“La Pietà” (the pity) is a poem of seventy-four lines arranged in four sections. The English translation is generally very close to the Italian original in meaning and identical in arrangement of line. Most stanzas are composed of only one line, although several contain more; moreover, the poem is divided into four parts, the first being composed of thirty-nine lines, the second of twenty, the third of only four, and the fourth of eleven. The lines are of irregular length in the original, and the translation follows the line length of the original as much as possible. For instance, in the second stanza, composed of four lines, the English translation has two lines of six syllables each, one of five, and one of four; in the original, each line has eight syllables. The lines, in both languages, are unrhymed. In both the original and the translation, the poem is written in grammatically correct, complete sentences, but with a simple, conversational style.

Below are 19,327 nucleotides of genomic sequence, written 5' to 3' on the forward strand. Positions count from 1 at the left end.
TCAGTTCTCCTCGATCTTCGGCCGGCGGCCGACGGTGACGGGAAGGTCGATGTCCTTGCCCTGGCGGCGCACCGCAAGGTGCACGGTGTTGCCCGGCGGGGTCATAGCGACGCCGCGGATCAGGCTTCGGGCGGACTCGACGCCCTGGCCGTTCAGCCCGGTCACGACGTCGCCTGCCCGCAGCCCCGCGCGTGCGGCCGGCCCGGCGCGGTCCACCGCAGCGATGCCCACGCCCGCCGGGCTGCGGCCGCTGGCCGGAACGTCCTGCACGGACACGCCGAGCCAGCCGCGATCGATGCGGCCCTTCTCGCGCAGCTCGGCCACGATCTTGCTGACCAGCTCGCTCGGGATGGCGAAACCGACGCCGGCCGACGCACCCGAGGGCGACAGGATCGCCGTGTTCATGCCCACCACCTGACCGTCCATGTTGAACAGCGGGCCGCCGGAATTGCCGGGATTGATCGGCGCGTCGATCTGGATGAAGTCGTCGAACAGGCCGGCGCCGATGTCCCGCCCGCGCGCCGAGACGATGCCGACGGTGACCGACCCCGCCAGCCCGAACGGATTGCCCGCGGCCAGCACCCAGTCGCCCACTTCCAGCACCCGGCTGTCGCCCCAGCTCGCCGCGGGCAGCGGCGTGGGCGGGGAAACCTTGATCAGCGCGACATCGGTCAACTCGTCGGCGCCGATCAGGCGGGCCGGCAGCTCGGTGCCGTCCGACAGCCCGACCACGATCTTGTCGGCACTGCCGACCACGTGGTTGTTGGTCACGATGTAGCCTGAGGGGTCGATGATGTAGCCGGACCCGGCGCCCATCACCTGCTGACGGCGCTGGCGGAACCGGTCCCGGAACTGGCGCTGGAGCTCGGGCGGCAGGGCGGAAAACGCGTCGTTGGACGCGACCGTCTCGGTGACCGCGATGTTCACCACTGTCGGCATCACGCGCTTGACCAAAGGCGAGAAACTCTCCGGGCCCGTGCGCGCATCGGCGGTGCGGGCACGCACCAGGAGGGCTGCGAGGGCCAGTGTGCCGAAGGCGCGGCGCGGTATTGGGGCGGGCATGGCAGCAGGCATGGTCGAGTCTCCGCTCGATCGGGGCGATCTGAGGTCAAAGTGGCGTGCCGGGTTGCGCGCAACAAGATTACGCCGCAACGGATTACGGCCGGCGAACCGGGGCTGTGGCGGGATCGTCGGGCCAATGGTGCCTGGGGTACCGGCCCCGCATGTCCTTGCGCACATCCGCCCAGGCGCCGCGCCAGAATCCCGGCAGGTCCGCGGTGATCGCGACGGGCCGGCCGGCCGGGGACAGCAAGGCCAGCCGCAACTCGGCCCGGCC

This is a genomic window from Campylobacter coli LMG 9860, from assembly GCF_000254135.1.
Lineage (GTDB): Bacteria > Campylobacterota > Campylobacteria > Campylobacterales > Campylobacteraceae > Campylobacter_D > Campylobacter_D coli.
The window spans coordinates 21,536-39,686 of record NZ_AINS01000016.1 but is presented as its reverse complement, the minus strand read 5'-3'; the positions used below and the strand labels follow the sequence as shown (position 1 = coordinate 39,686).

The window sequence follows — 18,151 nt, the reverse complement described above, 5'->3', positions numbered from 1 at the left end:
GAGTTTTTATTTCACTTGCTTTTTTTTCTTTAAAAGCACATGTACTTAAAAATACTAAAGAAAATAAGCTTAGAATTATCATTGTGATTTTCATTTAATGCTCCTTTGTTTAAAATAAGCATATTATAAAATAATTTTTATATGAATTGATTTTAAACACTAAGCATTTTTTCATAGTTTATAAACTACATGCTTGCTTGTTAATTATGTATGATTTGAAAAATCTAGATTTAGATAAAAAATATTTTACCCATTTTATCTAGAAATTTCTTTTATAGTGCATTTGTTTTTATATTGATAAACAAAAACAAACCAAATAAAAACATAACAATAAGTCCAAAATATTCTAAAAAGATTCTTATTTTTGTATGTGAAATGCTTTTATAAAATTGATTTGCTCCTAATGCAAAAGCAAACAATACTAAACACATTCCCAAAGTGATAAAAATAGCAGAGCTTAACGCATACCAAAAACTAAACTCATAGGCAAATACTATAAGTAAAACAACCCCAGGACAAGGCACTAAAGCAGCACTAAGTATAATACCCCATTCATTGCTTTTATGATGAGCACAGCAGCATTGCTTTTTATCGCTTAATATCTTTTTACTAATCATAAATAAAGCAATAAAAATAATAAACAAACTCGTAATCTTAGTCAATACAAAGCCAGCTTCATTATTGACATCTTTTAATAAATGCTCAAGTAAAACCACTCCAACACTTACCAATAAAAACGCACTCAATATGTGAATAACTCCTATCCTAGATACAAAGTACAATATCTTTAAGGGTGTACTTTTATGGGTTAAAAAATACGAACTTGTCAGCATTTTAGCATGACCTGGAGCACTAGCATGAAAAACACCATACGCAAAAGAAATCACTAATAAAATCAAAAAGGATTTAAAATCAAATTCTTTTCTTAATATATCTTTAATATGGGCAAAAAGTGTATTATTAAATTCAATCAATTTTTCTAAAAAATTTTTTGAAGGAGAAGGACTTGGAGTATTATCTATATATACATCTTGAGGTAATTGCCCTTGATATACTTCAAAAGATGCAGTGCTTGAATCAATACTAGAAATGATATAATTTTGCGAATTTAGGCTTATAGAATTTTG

The poem takes the form of a monologue, which occasionally becomes a prayer. The speaker begins by saying “I am a wounded man,” expressing a desire to “reach” pity, as if he were trying to journey to a place where he might be healed. In a sense, the rest of the poem describes a journey through various aspects of the speaker’s profound dissatisfaction with his existence. Ungaretti wrote “La Pietà” in 1928, when he was forty, and in it he reassesses life—as do many thinkers at that age—but in ways specifically his own.